The pat answer, the one you always hear repeated at conference panels, is the question flipped back on itself. "Does it inspire you? Do you feel passionate about your idea? If you do, then dive in and write what only you can." I have no real problem with this response because, in most ways, it is true. Our best ideas are almost always the ones we believe in with all our heart. Only passion will lift an idea from flat ink on the page to construct that three-dimensional vision in your mind, the one you write out fleshed in the senses, in time and drama for your readers. But writers are a hardy lot, self-disciplined; committed to work even when inspiration fails. Driven to drum up enthusiasm when inspiration lags. I knew my gentlemen with the pipe was asking more than what subjects to consider. He tapped his laptop then, asked, "What works?"

In truth, the business of writing occurs one level beyond what is a good passionate story on the page. An acquisitions editor reads for more than the well-executed novel or short story. The editor's interest in a manuscript is often a phenomenon of timeliness, of fresh and unexpected writing, innovative storytelling. Many editors are actively searching for something they can love - that undefinable word magic. That "something extra" that takes a work of private solitary imagination and lifts it into the world of published books. The answer to my gentleman's question, what follows "Are you passionate about your story?" is the simple not-so-easy qualifier, "Can you write this idea so that others will feel about your story as you do?"

At the end of reading a novel submission, the editor has his or her answer in hand. On this basis proposals are judged as well. If you are fortunate to have your "yes," what follows is the amazing, important, book to hand build of industry interest in your fledgling story. Old-fashioned word of mouth enthusiasm is the way your editor wins advance support within the publishing house, amongst book reviewers, bookstore owners, and those whose opinions influence what we read. That your agent loves your work, and your publishing editor loves your work, success still depends on other readers falling in love as well. It's quite the journey your unique story, the idea you were so passionate about, undertakes to arrive in Aunt Edna's hands.

Margaret Atwood's imagery of inked lines flying from the table, past the believable to that point words shine, is one I return to frequently when I think how grateful I am to the professionals in publishing. They hear our words. And pass the magic on to readers, everywhere.
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By Silence, By Gold

Flowers of October, Gutenberg
A lingering day was enveloped by water,
by fire, by smoke, by silence, by gold,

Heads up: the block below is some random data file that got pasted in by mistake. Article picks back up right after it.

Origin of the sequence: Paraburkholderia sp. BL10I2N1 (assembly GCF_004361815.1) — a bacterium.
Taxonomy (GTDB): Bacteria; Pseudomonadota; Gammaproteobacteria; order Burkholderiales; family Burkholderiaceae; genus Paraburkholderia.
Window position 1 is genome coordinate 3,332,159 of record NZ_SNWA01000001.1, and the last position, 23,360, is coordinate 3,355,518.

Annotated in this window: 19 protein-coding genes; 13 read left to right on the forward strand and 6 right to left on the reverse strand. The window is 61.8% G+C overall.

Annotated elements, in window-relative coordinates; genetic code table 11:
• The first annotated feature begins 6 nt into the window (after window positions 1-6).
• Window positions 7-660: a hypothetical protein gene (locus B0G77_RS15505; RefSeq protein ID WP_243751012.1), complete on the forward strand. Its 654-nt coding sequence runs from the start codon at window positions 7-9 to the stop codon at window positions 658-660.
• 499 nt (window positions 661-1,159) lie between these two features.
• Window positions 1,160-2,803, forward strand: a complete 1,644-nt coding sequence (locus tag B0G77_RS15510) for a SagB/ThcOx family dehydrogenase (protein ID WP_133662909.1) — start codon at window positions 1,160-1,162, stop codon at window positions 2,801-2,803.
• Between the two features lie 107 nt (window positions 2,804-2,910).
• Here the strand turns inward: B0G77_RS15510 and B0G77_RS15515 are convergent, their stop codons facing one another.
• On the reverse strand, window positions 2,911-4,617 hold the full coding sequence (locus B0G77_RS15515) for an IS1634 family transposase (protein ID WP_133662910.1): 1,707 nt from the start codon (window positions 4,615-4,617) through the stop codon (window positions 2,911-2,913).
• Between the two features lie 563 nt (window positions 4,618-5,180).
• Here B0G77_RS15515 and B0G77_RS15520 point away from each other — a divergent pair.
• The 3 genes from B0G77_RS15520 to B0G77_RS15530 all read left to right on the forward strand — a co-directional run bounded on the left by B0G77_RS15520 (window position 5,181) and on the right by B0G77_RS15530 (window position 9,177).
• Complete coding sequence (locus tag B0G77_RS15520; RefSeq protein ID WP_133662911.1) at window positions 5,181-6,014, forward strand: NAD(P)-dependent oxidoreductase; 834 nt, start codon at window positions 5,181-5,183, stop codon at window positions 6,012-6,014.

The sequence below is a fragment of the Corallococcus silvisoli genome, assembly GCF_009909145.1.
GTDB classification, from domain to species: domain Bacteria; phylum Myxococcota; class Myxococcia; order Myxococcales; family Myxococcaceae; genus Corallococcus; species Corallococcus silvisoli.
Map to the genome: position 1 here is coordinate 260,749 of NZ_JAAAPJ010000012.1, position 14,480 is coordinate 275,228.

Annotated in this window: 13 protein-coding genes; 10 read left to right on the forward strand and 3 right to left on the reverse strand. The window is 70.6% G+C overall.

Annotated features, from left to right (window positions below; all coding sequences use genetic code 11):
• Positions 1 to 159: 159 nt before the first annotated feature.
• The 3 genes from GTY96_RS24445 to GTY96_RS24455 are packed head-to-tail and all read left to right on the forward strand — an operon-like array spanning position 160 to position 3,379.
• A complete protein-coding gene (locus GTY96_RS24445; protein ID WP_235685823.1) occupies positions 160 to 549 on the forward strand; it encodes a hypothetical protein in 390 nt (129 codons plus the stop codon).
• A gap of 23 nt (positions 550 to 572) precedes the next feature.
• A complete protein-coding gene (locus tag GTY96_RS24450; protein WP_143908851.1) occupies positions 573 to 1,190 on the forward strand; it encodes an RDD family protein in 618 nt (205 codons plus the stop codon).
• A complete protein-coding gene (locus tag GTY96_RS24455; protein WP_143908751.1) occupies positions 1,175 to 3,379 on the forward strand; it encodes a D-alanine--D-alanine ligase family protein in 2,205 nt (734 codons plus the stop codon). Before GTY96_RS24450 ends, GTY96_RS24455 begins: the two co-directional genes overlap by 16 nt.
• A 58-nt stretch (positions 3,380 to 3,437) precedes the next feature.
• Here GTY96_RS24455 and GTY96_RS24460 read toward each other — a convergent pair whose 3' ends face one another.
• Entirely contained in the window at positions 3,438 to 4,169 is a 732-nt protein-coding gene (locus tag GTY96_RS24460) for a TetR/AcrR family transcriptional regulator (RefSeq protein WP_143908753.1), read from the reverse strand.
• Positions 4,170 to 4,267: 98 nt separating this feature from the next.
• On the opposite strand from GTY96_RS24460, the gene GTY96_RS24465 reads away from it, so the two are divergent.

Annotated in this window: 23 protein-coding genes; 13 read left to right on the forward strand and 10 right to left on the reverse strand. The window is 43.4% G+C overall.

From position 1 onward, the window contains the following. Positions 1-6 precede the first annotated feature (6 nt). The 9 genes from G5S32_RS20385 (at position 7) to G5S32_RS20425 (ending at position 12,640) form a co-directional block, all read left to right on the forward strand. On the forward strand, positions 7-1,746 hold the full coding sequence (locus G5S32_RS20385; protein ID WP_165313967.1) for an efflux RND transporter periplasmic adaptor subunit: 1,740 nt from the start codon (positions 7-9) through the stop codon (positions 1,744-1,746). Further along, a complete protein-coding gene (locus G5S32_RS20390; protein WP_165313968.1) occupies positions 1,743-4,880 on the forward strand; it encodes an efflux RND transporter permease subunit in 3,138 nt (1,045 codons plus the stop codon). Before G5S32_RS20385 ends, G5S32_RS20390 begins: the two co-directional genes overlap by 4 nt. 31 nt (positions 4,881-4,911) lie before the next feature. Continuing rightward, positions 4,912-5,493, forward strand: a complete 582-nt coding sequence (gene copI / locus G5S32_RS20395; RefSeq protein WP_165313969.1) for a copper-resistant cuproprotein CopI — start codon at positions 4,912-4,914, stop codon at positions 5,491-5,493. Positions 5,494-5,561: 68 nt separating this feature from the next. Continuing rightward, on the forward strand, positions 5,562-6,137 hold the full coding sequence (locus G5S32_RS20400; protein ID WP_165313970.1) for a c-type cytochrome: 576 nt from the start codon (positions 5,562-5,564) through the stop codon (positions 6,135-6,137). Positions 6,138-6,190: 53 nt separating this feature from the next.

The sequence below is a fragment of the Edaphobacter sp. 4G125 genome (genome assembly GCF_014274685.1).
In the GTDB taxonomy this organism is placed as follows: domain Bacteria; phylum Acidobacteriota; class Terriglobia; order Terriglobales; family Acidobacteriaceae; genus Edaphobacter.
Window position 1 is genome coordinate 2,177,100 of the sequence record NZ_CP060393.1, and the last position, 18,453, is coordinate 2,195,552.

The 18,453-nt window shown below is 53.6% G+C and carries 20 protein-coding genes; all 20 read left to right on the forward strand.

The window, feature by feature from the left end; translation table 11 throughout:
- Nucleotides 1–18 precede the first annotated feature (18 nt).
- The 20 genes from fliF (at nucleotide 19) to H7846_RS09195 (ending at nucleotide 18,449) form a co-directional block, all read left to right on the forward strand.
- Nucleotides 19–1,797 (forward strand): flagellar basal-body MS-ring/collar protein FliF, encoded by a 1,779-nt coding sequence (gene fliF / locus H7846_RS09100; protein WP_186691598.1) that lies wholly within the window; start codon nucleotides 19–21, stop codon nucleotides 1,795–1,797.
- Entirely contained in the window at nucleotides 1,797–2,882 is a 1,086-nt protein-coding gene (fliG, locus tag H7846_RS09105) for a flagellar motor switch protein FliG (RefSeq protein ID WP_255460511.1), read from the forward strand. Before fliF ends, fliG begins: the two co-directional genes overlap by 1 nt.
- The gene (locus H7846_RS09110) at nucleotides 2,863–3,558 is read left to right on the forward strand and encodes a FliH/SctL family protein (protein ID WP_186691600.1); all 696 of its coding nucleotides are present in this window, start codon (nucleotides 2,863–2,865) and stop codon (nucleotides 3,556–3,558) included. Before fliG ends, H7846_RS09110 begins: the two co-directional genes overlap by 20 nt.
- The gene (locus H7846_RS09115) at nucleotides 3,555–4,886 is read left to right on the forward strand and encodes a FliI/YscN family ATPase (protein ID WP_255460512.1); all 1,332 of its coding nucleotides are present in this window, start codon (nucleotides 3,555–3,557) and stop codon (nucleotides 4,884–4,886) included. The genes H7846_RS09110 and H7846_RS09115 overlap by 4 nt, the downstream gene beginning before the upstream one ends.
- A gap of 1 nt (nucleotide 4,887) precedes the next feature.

by silver, by ashes, by passing and there
it lay scattered, the longest of days:

the tree tumbled whole and calcified,
one century then another hid it away
until a broad slab of stone forever
replaced the rustling of its leaves.

- Pablo Neruda, Stones of the Sky

Dark before the dawn and I am on the road. Making the airport run, nose to tail-light in a stream of red chasing the silver arrows. On my way back home I drive into the mouth of clouds spitting fire. The dawn so huge it swallows the still plateau, the pines dusted in frost, the concrete highways stirring to life. The glow of morning chases the night all the way to my quiet street.

Coming in the door, I hang up my keys and pull on gloves and head back out for my morning walk. I shake the stiffness out of my bones, feeling as rounded and rooted as the thousand year rocks and grandfather trees. After 45 years of running, one knee is bone on bone and today walk is better than run, better than not moving at all. Life reminds us of the non-negotiable passage of time in the most prosaic ways.

Along the bluff fog rises up the valley. Dense, colorless, chill. The breath of earth stills as it turns from the sun. Around me deciduous trees shriek noisily with color, their crimson and persimmon and curry yellows the most festive of chorales to sing the cornucopia, hint the barren that will follow. My breath explodes in small puffs before me as I part the dried grasses, feet crunching stiff wild oat. Bright sun penetrates through the fog here and there, god of somnolent things, warming the stones and snakes awake. It is here, the world cries. The beauty of fullness. The fall. Do you see?

Home, I remove my gloves and embrace the settledness of an empty house. Around me the quiet and still shoulder in, I am wrapped in the waiting. The pure that gestates creative impulse. Today I vow to mute the whispers of the busy world, silence the phone, turn off the devices, cloak the fretful television, the news and melodies and playlists bursting to entertain, saturate. My gift today? Colors of quiet.